Bureau of Prisons Puts CIA Whistleblower Jeffrey Sterling in Prison Around 900 Miles from Wife & Family

Jeffrey Sterling

Jeffrey Sterling

CIA whistleblower Jeffrey Sterling was notified at the end of last week that he will serve his prison sentence of three and a half years at Federal Correctional Institution Englewood, a medium-security facility in Littleton, Colorado, that is around 900 miles away from where his wife and family live in St. Louis. That is at least a 12-hour drive.

Sterling was convicted of committing Espionage Act violations and other offenses after the government convinced a jury, through largely circumstantial evidence, that he had leaked information on a top secret CIA operation to New York Times reporter James Risen. He begins his sentence on June 16.

“I am certainly devastated beyond belief that I won’t be near my wife and family,” Sterling stated. “My wife, family, and friends have been an important support system for me and being so far away is like a wedge being driven between me and those who continue to love, support, and believe in me.”

“The government likes to isolate whistleblowers from their natural allies, and now the Bureau of Prisons is trying to isolate them from their families,” declared Jesselyn Radack, the director of the Government Accountability Project’s National Security and Human Rights Division. “Once again, the Bureau of Prisons proves that ‘rehabilitation’ is not their priority or else they’d place prisoners near their families.”

Sterling and his wife, Holly, are already economically devastated from the prosecution. Now, Holly will have to spend hundreds of dollars on air travel each time she wants to see him, a factor that may greatly limit how frequently she visits her husband in prison.

The Bureau of Prisons (BOP) has a very weak policy when it comes to keeping inmates close to their “release residence” or homes. It “attempts to designate inmates to facilities commensurate with their security and program needs within a 500-mile radius of their release residence.”

“If an inmate is placed at an institution that is more than 500 miles from his/her release residence, generally, it is due to specific security, programming, or population concerns.” However, there are next to no mechanisms for an inmate to hold BOP accountable for improperly designating or placing them in an inappropriate facility.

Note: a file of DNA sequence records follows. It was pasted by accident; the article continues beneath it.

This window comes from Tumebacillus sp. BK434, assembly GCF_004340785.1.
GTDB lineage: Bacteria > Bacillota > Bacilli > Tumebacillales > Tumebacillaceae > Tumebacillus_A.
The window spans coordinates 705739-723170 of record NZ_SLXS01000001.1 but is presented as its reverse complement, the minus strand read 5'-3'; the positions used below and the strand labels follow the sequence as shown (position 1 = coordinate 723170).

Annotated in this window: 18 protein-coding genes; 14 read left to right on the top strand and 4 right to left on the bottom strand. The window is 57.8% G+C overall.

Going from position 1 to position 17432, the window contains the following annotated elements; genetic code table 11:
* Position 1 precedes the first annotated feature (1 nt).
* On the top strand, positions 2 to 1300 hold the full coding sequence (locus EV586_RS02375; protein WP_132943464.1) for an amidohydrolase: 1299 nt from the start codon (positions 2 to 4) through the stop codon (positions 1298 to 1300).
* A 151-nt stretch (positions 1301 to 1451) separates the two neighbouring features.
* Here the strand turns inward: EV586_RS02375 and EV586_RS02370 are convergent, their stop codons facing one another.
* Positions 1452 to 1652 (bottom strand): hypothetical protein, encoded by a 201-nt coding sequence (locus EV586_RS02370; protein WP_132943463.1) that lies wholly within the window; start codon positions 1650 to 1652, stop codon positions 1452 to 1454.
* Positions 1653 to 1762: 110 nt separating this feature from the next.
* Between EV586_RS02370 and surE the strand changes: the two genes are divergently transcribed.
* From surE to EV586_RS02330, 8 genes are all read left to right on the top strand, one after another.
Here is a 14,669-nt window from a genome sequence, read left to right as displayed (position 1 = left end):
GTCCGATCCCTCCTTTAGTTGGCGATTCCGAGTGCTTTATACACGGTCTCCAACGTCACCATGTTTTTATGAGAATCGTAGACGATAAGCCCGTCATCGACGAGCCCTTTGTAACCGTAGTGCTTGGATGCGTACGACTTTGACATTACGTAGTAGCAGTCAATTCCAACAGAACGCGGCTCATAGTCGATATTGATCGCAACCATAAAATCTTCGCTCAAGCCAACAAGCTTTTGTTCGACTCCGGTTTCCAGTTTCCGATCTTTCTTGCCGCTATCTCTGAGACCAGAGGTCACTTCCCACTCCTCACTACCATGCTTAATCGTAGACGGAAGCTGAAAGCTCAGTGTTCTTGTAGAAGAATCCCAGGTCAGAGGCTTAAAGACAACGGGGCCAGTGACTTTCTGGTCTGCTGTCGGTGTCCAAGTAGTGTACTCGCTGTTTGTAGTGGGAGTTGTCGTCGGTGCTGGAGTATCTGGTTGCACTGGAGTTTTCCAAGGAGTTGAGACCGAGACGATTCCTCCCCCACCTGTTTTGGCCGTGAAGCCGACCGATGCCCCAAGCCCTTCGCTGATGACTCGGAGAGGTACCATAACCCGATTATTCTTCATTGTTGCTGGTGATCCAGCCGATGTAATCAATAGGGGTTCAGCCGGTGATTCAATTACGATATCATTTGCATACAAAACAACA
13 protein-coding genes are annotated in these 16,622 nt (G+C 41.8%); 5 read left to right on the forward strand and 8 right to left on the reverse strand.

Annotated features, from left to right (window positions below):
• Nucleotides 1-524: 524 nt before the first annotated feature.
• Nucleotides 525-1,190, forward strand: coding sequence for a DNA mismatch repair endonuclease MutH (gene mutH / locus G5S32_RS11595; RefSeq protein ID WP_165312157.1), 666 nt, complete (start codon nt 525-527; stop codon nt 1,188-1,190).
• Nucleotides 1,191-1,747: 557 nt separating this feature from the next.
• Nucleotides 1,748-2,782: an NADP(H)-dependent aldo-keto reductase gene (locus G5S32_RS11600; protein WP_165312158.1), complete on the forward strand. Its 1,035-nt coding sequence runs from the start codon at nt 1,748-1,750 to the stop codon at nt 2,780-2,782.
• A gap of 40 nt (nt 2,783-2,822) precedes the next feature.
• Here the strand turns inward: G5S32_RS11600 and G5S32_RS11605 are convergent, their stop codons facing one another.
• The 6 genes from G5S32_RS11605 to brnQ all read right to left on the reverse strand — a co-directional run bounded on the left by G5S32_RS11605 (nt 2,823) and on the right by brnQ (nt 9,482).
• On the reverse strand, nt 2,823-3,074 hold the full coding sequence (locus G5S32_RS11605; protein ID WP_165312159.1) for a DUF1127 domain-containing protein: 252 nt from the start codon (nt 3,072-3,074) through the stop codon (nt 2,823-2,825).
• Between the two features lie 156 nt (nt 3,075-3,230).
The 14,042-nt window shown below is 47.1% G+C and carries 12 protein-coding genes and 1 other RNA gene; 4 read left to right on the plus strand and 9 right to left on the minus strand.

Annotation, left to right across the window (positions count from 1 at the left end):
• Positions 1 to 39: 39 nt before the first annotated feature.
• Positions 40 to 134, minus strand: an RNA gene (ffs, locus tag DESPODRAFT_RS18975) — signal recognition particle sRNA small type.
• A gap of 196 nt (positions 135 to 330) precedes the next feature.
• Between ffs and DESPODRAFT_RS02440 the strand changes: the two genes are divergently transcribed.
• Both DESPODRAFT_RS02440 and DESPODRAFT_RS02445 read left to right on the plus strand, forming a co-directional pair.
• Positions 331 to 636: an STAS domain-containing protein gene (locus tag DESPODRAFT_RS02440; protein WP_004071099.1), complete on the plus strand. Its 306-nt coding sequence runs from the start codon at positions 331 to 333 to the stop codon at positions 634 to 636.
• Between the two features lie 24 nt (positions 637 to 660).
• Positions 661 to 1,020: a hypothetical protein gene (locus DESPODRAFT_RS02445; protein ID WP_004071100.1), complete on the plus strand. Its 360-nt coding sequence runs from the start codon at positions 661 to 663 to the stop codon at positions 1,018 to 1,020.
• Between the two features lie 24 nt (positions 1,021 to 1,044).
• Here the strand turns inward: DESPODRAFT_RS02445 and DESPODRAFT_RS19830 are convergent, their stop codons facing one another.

There are no low security facilities close to St. Louis, but there are four low security facilities, which are closer to St. Louis than FCI Englewood:

FCI Forrest City – Forrest City, Arkansas – 4 hr 32 min – 313 miles
FCI Ashland – Ashland, Kentucky – 6 hr 35 min – 453 miles
FCI Waseca – Waseca, Minnesota – 7 hr 36 min – 500 miles
FCI Sandstone – Sandstone, Minnesota – 9 hr 34 min – 618 miles

Any of those facilities are closer to his family than FCI Englewood, and three of them arguably would fall within BOP’s 500-mile policy.

How does Sterling’s incarceration compare to previous cases of people prosecuted for leaks?

Stephen Kim, a former State Department employee who pled guilty to violating the Espionage Act, was incarcerated at a minimum-security camp in Cumberland, Maryland. Unlike the adjacent medium security facility, the camp has no concertina wire surrounding it. He was released from prison on May 12 after serving a 10-month sentence.

CIA whistleblower John Kiriakou was prosecuted for allegedly violating the Espionage Act. He pled guilty to violating the Intelligence Identities Protection Act (IIPA) and was sentenced to 30 months in prison. He served his sentence at a low security facility in Loretto, Pennsylvania, which was about 3 hours from his home.

During Kiriakou’s formal sentencing, the judge, prosecutors and Kiriakou’s attorneys agreed that he should be placed in Loretto’s minimum security camp. However, when he was processed, a corrections officer notified Kiriakou that BOP had deemed him a “threat to the public safety” and so his entire sentence would be served in the low security facility, not the camp.

Kiriakou discovered he was assigned a “public safety factor” designation when he was sentenced. According to the Bureau of Prisons, “There are certain demonstrated behaviors, which require increased security measures to ensure the protection of society. There are nine Public Safety Factors (PSFs) which are applied to inmates who are not appropriate for placement at an institution which would permit inmate access to the community [and allow them to be placed in a minimum security camp].”